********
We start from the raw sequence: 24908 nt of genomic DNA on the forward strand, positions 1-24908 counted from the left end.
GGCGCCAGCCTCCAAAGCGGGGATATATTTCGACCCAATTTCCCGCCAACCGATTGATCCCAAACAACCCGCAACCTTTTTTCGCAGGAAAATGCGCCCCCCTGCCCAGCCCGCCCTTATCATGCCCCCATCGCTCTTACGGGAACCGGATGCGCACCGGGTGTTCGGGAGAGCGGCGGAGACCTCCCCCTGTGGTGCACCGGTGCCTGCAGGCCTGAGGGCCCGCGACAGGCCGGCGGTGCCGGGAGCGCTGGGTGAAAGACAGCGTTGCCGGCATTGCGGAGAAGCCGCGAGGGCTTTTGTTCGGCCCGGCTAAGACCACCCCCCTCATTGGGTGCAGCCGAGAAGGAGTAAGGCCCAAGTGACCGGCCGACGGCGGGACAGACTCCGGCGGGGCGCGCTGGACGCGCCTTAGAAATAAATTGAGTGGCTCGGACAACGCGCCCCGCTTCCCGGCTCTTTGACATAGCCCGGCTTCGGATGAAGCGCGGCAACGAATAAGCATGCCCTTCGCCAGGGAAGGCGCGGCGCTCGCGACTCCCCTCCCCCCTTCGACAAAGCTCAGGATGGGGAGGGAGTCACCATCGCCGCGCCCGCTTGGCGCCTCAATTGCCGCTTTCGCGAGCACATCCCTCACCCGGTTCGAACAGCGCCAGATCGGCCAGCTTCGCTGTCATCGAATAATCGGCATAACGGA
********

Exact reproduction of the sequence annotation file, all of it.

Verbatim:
We start from the raw sequence: 24908 nt of genomic DNA on the forward strand, positions 1-24908 counted from the left end.
GGCGCCAGCCTCCAAAGCGGGGATATATTTCGACCCAATTTCCCGCCAACCGATTGATCCCAAACAACCCGCAACCTTTTTTCGCAGGAAAATGCGCCCCCCTGCCCAGCCCGCCCTTATCATGCCCCCATCGCTCTTACGGGAACCGGATGCGCACCGGGTGTTCGGGAGAGCGGCGGAGACCTCCCCCTGTGGTGCACCGGTGCCTGCAGGCCTGAGGGCCCGCGACAGGCCGGCGGTGCCGGGAGCGCTGGGTGAAAGACAGCGTTGCCGGCATTGCGGAGAAGCCGCGAGGGCTTTTGTTCGGCCCGGCTAAGACCACCCCCCTCATTGGGTGCAGCCGAGAAGGAGTAAGGCCCAAGTGACCGGCCGACGGCGGGACAGACTCCGGCGGGGCGCGCTGGACGCGCCTTAGAAATAAATTGAGTGGCTCGGACAACGCGCCCCGCTTCCCGGCTCTTTGACATAGCCCGGCTTCGGATGAAGCGCGGCAACGAATAAGCATGCCCTTCGCCAGGGAAGGCGCGGCGCTCGCGACTCCCCTCCCCCCTTCGACAAAGCTCAGGATGGGGAGGGAGTCACCATCGCCGCGCCCGCTTGGCGCCTCAATTGCCGCTTTCGCGAGCACATCCCTCACCCGGTTCGAACAGCGCCAGATCGGCCAGCTTCGCTGTCATCGAATAATCGGCATAACGGA